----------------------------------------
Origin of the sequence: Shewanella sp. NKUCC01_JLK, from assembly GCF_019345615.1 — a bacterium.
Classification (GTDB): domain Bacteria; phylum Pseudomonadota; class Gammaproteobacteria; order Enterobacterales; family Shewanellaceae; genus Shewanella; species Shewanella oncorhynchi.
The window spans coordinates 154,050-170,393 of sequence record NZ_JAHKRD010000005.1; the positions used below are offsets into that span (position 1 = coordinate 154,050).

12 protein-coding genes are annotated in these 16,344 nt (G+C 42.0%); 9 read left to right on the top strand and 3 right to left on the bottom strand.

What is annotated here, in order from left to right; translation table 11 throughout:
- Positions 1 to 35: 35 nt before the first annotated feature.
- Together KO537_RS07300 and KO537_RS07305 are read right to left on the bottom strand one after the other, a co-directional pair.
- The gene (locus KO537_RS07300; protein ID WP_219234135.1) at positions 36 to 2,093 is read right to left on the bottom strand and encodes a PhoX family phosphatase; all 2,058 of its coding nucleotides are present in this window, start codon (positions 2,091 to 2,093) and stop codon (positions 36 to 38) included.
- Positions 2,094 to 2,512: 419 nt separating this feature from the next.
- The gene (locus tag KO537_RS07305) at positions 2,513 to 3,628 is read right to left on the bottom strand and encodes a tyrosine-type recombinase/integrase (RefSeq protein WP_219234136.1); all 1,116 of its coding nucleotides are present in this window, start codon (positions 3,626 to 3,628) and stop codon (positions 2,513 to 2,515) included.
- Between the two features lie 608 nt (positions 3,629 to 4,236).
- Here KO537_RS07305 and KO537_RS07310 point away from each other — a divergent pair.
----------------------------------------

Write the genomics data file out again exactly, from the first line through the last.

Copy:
Origin of the sequence: Shewanella sp. NKUCC01_JLK, from assembly GCF_019345615.1 — a bacterium.
Classification (GTDB): domain Bacteria; phylum Pseudomonadota; class Gammaproteobacteria; order Enterobacterales; family Shewanellaceae; genus Shewanella; species Shewanella oncorhynchi.
The window spans coordinates 154,050-170,393 of sequence record NZ_JAHKRD010000005.1; the positions used below are offsets into that span (position 1 = coordinate 154,050).

12 protein-coding genes are annotated in these 16,344 nt (G+C 42.0%); 9 read left to right on the top strand and 3 right to left on the bottom strand.

What is annotated here, in order from left to right; translation table 11 throughout:
- Positions 1 to 35: 35 nt before the first annotated feature.
- Together KO537_RS07300 and KO537_RS07305 are read right to left on the bottom strand one after the other, a co-directional pair.
- The gene (locus KO537_RS07300; protein ID WP_219234135.1) at positions 36 to 2,093 is read right to left on the bottom strand and encodes a PhoX family phosphatase; all 2,058 of its coding nucleotides are present in this window, start codon (positions 2,091 to 2,093) and stop codon (positions 36 to 38) included.
- Positions 2,094 to 2,512: 419 nt separating this feature from the next.
- The gene (locus tag KO537_RS07305) at positions 2,513 to 3,628 is read right to left on the bottom strand and encodes a tyrosine-type recombinase/integrase (RefSeq protein WP_219234136.1); all 1,116 of its coding nucleotides are present in this window, start codon (positions 3,626 to 3,628) and stop codon (positions 2,513 to 2,515) included.
- Between the two features lie 608 nt (positions 3,629 to 4,236).
- Here KO537_RS07305 and KO537_RS07310 point away from each other — a divergent pair.